Happy Valley Open-air Theatre, Humewood, Port Elizabeth.

Before the construction of the open-air theatres, bands, such as the band of Prince Alfred's Guard would entertain beach-goers, first loosely seated with spectators sitting around in an informal manner and then with the band seated in an enclosure surrounded by a low fence.

An open-air theatre was later constructed in Happy Valley.

The theatre, built in 1938, was known as Happy Valley Theatre, and consisted of a raised covered stage with chairs arranged on the grass.

On January 6, 1938, Jock Duff and his Vaudevillians started their nightly run at the Happy Valley Theatre. In the event of bad weather, the show was moved to the nearby Humewood Cafe which had a restaurant/theatre inside known as the Lido during the Second World War years. It was later renamed the Dolorico Cafe. In the 1960s the venue was known as the Palm Grove. The building was demolished after the 1968 flood.

January 16, 1938: A "Grand Special Concert" was staged starring vocalists Mr I.B. Shaw, Miss Nellie Daly and Mr Arthur Bevan (The Great Comic). The musical director was Herr H. Schneider. The show included songs such as Jolly Fellows Waltz by Robert Vollstedt, The Right o' the Line by G O Walker, A Happy Song by Tereses del Riego and While old times rolls gaily on by Hutton.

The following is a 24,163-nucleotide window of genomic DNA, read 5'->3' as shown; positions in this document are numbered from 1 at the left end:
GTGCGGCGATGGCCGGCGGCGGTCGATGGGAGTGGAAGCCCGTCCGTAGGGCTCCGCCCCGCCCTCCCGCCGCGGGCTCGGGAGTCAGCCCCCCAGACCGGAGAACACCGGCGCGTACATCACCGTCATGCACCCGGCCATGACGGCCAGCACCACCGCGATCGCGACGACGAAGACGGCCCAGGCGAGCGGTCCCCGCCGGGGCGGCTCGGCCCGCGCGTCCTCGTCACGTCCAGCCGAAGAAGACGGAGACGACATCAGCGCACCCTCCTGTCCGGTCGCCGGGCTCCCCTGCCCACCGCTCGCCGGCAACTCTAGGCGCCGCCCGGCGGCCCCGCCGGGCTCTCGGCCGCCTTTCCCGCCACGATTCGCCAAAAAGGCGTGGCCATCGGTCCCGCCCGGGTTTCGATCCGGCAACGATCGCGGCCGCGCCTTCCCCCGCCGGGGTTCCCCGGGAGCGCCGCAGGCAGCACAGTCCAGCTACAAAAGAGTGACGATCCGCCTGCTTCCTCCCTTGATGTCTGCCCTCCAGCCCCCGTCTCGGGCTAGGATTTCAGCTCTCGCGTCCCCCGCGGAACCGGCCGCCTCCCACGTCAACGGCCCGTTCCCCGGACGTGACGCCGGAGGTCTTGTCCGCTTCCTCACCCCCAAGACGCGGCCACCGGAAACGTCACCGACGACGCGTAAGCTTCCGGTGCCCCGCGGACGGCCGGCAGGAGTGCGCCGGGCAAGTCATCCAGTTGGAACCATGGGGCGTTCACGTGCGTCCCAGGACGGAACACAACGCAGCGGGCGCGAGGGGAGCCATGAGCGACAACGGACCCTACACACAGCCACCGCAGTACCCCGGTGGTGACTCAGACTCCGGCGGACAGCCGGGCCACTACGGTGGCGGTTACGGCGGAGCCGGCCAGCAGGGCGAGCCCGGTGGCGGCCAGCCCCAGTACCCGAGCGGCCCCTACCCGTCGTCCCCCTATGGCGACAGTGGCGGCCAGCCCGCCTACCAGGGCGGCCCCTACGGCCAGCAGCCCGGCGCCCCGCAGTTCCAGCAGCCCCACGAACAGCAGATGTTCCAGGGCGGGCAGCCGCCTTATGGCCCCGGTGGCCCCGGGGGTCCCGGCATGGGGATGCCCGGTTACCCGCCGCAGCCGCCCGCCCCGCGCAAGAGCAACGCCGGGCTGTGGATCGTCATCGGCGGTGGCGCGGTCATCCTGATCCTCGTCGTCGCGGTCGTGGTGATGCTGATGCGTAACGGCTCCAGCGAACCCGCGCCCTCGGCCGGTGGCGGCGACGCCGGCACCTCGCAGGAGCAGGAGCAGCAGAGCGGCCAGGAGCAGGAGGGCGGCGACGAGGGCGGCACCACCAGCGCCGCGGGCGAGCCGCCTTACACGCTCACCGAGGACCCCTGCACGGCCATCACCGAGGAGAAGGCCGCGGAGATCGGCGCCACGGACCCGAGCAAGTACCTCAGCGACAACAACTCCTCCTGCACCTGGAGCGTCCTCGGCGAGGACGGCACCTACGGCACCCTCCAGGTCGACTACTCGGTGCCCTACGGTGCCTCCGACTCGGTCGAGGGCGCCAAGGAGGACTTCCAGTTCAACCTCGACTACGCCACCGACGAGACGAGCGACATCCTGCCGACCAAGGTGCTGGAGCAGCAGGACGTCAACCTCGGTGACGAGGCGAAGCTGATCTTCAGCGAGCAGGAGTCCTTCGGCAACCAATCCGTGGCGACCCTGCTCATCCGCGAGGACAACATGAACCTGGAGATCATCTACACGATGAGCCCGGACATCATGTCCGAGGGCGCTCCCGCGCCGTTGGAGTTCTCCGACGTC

The Happy Valley Theatre was used in the afternoons for free Punch and Judy shows.

The Happy Valley Amphitheatre, Humewood, Port Elizabeth

The the Happy Valley Amphitheatre, was constructed under the supervision of John Shelton after the devastating flood of September 1968 during which Happy Valley was totally destroyed.

In February 1971, the Happy Valley Amphitheatre opened with the newly formed Port Elizabeth Shakespearean Festival's production of The Merchant of Venice. Produced by and starring Leslie French as Shylock, it was staged to celebrate the 10th anniversary of the Republic of South Africa.

Starring: Reg Hicks (The Duke of Venice), Wilhelm van der Nest (The Prince of Morocco), Rocky Mann and Paul Mann (Attendants to the Prince of Morocco), Derek Scarr (Prince of Arragon), Philip Jackson (Antonio), Jeremy Baylis (Bassanio), Philip Godawa (Solanio), Roy Williams (Gratiano), Neil Graer (Salarino), Trevor Hicks (Lorenzo), Leslie French (Shylock), Avery Dorward (Tubal), Bruce Sanderson (Launcelot Gobbo), Alfred Porter (Old Gobbo), Michael Bateson (Leonardo), Ronald Hicks (Balthasar), Dawson Whitehead (Stephano), Helen Mann (Portia), Helen St C Wilkins (Nerissia), Margaret Gillmore (Jessica).

Lords, Ladies, Servants and other Attendants: Michael Bateson, Dawson Whitehead, Lenel van den Berg, Ronald Hicks, Dennis Slattery, Colleen Channon, Maeve o'Regan, Yvonne Howell, Claudine Johnson, Sue Donald and Maureen Huber.

Elaine Bateson (Assistant to Producer), John Shelton (Technical Consultant), Waldie Bartie (Stage Manager), Yvonne Howell (Choreography), Edith Porter (Wardrobe), Evelyn Barnes (Makeup), Billy Fletcher (Lighting), Helen Wilkens (Production Secretary), Leslie French (Costumes and Settings).

The Happy Valley Amphitheatre was only used for one production as it was found the damp sea air and wind made conditions very unpleasant.